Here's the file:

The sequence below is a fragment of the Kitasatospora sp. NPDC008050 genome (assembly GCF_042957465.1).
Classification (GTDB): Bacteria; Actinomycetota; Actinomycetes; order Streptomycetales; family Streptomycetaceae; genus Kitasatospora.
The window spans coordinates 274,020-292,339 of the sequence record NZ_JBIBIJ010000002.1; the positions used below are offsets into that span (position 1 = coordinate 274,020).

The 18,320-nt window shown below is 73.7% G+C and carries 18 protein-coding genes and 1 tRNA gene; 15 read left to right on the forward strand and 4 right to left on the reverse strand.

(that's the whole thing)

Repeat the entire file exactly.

The sequence below is a fragment of the Kitasatospora sp. NPDC008050 genome (assembly GCF_042957465.1).
Classification (GTDB): Bacteria; Actinomycetota; Actinomycetes; order Streptomycetales; family Streptomycetaceae; genus Kitasatospora.
The window spans coordinates 274,020-292,339 of the sequence record NZ_JBIBIJ010000002.1; the positions used below are offsets into that span (position 1 = coordinate 274,020).

The 18,320-nt window shown below is 73.7% G+C and carries 18 protein-coding genes and 1 tRNA gene; 15 read left to right on the forward strand and 4 right to left on the reverse strand.